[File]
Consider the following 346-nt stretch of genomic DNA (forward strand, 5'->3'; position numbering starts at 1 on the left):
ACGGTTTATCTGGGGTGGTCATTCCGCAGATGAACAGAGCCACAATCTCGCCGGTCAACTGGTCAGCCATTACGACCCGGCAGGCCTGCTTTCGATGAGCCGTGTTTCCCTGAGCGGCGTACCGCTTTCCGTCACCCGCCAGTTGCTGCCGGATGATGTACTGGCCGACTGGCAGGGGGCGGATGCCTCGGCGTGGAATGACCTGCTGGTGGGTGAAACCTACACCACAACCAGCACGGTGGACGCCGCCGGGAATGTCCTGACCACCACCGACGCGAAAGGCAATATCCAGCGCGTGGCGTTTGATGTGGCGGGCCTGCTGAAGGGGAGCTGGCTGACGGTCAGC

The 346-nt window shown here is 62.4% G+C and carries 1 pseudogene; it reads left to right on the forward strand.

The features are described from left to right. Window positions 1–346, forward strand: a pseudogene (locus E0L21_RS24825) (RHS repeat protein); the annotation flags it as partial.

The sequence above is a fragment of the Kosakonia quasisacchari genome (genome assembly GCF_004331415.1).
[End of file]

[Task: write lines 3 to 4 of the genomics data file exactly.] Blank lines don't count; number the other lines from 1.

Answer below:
The 346-nt window shown here is 62.4% G+C and carries 1 pseudogene; it reads left to right on the forward strand.

The features are described from left to right. Window positions 1–346, forward strand: a pseudogene (locus E0L21_RS24825) (RHS repeat protein); the annotation flags it as partial.